But to suggest that the problem in EDs would be solved if consultants would give up their Saturday golf game is nonsense. As the consultants’ organisation, the IHCA, pointed out this week, the winter plan for this year required an additional 51 emergency medical consultants; none of these have been appointed on a permanent basis, and only 20 locums are in place. At every level of the health service, people say it is desperately in need of more doctors, more staff and more beds. They can’t all be wrong.

One GP who runs a large practice observes that changing consultants’ hours and other such work practice issues – more diagnostics, etc – will give you marginal improvements. “But there’s a huge structural issue. Our population grew nearly 10 per cent in five years,” he says. “It all comes down to beds and staff.”

“The truth is you can run hospitals better and use existing capacity better and you’ll still need more beds,” says one person in a senior health service role. That seems about the size of it.

A few further points are worth making. The first is that hospitals all over Europe are experiencing similar – and in some cases worse – squeezes because of the continent-wide coincidence of Covid, RSA and flu. In much of the UK, the health system is under dangerous pressure. You rarely hear that in many news reports.

Also, there will be pressure on the health system at this time every year. To have a hospital system that was not stretched in January would be mean having a much bigger system that was partly idle for much of the year.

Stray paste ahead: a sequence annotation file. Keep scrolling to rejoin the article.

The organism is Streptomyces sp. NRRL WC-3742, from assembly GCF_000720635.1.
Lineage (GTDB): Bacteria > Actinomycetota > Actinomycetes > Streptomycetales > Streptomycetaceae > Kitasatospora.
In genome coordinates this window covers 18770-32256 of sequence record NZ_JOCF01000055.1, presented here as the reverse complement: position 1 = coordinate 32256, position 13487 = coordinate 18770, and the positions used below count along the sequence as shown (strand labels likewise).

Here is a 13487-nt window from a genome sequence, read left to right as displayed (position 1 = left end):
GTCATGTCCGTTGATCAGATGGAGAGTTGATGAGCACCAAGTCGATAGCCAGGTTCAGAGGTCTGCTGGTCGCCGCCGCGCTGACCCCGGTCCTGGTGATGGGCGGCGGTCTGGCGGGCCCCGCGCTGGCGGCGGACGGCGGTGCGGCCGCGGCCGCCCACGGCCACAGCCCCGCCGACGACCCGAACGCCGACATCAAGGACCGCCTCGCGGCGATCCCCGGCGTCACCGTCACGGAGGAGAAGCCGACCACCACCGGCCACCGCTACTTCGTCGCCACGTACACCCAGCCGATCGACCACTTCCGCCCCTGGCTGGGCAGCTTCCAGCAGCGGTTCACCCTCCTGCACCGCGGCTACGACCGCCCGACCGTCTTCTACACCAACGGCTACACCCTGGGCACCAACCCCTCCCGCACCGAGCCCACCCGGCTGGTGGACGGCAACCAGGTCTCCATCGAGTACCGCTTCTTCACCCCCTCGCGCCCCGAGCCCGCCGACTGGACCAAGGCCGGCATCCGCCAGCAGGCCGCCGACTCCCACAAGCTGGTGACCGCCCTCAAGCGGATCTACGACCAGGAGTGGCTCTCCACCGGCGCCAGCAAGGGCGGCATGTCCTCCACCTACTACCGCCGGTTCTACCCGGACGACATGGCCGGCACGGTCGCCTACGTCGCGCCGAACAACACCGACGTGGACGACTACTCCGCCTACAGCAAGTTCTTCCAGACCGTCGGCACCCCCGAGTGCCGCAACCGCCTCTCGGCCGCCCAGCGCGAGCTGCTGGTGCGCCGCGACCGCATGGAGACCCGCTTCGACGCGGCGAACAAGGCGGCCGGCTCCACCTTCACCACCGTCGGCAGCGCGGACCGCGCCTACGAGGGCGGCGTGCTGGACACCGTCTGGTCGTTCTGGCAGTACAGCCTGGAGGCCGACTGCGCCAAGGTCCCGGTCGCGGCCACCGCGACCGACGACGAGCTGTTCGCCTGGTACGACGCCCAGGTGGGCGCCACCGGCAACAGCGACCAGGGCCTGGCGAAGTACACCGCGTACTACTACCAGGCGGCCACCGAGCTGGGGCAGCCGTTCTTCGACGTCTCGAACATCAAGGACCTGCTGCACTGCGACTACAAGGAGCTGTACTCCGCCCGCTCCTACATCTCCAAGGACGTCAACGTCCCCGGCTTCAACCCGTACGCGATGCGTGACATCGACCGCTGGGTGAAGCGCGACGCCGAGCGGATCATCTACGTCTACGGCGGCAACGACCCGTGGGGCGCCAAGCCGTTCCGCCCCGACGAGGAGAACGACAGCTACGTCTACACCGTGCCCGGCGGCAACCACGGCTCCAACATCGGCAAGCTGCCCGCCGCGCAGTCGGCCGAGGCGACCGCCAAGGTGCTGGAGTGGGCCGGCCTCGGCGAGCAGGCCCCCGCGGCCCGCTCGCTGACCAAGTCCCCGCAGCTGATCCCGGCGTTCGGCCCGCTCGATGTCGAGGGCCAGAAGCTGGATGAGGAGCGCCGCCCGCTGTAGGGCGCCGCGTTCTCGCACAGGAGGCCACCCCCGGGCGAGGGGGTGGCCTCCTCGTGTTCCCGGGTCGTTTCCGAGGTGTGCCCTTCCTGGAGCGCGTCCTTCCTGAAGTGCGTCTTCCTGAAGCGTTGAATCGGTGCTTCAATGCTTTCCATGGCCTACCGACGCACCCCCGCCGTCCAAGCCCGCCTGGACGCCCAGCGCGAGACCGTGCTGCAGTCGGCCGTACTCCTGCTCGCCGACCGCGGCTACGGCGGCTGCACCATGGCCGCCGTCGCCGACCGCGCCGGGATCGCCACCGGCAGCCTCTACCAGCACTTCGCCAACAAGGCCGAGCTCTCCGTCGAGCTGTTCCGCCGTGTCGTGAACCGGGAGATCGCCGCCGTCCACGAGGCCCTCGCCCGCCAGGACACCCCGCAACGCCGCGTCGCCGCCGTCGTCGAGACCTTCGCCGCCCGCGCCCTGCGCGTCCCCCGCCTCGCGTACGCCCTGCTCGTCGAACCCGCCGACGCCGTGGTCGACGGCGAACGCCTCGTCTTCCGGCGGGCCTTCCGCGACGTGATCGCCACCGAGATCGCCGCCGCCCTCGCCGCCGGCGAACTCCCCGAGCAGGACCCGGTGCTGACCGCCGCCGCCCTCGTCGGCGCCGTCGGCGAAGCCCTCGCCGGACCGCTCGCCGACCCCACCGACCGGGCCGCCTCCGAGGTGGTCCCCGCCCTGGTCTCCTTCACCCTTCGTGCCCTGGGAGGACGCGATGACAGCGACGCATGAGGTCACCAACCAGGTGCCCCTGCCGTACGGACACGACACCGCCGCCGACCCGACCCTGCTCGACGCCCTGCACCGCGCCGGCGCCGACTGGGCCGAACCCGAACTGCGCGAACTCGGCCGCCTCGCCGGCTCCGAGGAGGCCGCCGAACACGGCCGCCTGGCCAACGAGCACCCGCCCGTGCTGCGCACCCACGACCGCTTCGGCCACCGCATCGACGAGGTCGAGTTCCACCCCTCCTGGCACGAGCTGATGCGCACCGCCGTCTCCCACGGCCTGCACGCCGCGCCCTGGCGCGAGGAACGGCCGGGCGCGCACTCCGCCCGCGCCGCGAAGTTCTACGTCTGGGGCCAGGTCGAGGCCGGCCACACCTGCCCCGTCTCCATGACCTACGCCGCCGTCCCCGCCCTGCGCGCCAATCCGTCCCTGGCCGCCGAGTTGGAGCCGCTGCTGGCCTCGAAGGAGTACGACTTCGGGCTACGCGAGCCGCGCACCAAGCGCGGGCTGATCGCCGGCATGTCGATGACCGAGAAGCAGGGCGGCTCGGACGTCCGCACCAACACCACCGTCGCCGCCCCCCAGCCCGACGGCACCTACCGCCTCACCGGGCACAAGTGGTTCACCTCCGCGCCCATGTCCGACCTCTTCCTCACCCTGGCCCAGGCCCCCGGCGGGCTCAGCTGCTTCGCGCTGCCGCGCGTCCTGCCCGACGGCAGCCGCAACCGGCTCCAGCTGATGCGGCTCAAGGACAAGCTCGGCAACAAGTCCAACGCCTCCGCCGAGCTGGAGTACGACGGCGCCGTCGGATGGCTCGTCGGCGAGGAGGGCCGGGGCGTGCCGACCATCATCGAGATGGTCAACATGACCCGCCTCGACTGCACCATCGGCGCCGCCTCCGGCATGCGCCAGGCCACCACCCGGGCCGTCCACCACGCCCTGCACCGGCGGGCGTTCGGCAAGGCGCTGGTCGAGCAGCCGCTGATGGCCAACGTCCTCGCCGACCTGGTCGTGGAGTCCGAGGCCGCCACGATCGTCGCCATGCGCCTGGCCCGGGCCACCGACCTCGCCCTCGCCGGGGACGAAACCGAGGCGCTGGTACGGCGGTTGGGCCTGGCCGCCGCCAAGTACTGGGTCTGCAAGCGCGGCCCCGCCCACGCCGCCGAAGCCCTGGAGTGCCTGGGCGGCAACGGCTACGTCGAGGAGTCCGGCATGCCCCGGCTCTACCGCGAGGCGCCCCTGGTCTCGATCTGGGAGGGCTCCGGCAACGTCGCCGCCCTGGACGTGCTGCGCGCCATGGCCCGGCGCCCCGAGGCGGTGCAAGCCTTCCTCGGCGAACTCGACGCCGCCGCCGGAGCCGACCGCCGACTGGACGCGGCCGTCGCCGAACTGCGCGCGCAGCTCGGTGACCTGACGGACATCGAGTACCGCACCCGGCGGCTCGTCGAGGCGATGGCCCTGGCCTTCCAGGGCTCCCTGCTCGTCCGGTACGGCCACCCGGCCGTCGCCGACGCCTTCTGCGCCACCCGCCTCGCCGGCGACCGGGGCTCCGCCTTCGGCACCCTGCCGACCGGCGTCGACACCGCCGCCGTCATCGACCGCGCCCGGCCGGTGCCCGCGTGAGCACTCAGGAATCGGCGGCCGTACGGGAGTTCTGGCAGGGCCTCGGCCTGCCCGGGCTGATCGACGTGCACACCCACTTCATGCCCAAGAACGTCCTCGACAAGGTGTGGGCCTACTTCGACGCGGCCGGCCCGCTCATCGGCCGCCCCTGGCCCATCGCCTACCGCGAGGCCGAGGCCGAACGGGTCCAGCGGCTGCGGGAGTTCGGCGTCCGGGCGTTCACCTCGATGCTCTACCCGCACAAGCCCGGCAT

Secondly, the sight of the health minister begging doctors to work weekends is testament to the political weakness in relation to managing the health service that is not invented by this Government but has not been changed by it either. A new consultants’ contract will help a bit. But it will hardly be a radical reform of the system. The power of interest groups – consultants, nurses and so on – and their determination to defend their role and privileges remain features of the Irish health landscape, even if they’re rarely remarked upon.

Finally, doctor shortages will reach crisis point as need expands and many GPs retire in the coming years. It’s bonkers for the taxpayer to be funding the medical education of thousands of doctors, nurses and other medical professionals every year, and then watch them head off to Australia or wherever. This is combined with the corresponding morally dubious practice of replacing Irish doctors by poaching medical professionals from developing world countries. Surely the question of requiring some years’ service in Ireland by health professionals in exchange for their very valuable training must come on the agenda at some stage.